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October 12, 2012

Samsung Galaxy S3 Mini and Apple IPad Mini

1. Apple plans to unveil the “iPad mini” on Oct. 23 at an invitation-only event.

The Apple iPad Mini will feature a 7.85-inch liquid-crystal display and a Lightning connector. It will also probably be thinner.

2. Today Samsung globally launched the rumored Samsung Galaxy S3 Mini, a smaller version of the Samsung Galaxy S3 that has its initial debut in May, and arrived in the U.S. this summer on five separate carriers.

From the outside, the S3 Mini looks much look its larger sibling, but that's largely where the similarities end. It's not just that it has a more petite 4-inch screen and build, the S3 Mini also scales back the specs -- most notably, it packs a slower CPU and it lacks 4G LTE capability. And that makes its connection to Samsung's flagship model tenuous at best.



3. The Appeals courts are lifting the bans on various Samsung phones and tablets in the US

We hold that the district court abused its discretion in enjoining the sales of the Galaxy Nexus". More: "Reversed and remanded".

4. Gotta be mobile - Samsung has an event scheduled for October 24th where it will launch the Galaxy Note 2 in the United States and given that U.S. Cellular has a pre-order up for the Galaxy Note 2 right now with an estimated release coming in October and the fact that Canada is getting the Galaxy Note 2 in October, it’s possible that we could see at least one U.S. carrier launch the device in October if not all of them.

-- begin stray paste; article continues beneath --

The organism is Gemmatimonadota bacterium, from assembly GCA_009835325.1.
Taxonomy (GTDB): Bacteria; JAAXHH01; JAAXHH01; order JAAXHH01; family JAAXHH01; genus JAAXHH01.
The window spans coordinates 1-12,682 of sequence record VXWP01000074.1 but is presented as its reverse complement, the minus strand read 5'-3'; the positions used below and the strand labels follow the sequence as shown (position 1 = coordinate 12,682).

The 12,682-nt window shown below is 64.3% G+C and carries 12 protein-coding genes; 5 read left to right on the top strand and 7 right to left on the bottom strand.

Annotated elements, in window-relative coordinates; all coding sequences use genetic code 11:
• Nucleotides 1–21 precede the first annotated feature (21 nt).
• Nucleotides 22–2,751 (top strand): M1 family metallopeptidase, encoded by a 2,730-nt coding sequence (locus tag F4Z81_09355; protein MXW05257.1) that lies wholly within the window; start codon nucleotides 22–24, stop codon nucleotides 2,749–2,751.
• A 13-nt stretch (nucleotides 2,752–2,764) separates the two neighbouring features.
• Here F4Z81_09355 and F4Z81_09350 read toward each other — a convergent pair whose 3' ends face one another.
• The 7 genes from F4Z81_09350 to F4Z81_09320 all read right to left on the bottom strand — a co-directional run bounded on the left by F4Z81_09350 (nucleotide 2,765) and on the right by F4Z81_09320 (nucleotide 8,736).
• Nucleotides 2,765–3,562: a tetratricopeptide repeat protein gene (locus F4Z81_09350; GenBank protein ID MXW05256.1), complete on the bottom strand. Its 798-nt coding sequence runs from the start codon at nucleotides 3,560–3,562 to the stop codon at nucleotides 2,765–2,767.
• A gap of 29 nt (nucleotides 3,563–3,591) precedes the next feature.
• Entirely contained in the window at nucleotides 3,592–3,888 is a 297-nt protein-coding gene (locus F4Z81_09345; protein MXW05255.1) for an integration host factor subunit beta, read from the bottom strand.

5. Bloomberg - Japanese wireless service provider Softbank is in the process of arranging $23 billion in financing for a deal with Sprint, in which Softbank would get a 70 percent stake in the American carrier

Standard and Poor's put its "BBB" long-term rating on Softbank on credit watch with negative implications, saying the deal "may undermine Softbank's financial risk profile."

Investors dumped Softbank shares in Tokyo on Friday, pushing the stock down as much as 17 percent in its biggest one-day decline and knocking close to $7 billion off its market value.

"The strong yen is probably one of the reasons for Softbank to acquire overseas assets, but I don't think this deal will be good for Softbank," said Yasuo Sakuma, portfolio manager at Bayview Asset Management in Tokyo.

"For Sprint, this seems a must-do deal, while it's not for Softbank. The U.S. mobile telecom market is already mature," he said. "It's going to be very difficult to turn Sprint around."

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